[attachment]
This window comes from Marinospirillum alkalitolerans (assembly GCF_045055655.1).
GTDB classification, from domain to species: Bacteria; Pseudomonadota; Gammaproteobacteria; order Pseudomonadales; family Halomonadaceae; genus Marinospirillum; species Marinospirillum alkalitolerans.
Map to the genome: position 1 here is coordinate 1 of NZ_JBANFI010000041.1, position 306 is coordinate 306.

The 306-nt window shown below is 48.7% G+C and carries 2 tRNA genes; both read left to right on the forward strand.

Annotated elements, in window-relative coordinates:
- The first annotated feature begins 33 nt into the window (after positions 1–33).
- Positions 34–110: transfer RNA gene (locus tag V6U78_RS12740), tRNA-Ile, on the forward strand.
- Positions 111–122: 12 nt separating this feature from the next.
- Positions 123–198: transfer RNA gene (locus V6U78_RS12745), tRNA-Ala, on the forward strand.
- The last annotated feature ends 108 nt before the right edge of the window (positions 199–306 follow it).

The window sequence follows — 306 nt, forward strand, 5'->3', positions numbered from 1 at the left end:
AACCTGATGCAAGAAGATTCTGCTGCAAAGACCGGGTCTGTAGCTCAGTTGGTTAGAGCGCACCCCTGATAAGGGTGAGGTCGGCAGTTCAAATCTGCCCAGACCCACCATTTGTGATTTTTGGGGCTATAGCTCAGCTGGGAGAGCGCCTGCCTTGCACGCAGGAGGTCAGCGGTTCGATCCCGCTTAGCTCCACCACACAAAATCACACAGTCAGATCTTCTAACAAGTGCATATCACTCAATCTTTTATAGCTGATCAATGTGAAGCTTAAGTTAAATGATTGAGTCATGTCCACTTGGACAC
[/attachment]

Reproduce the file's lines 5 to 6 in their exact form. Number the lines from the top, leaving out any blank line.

Annotated elements, in window-relative coordinates:
- The first annotated feature begins 33 nt into the window (after positions 1–33).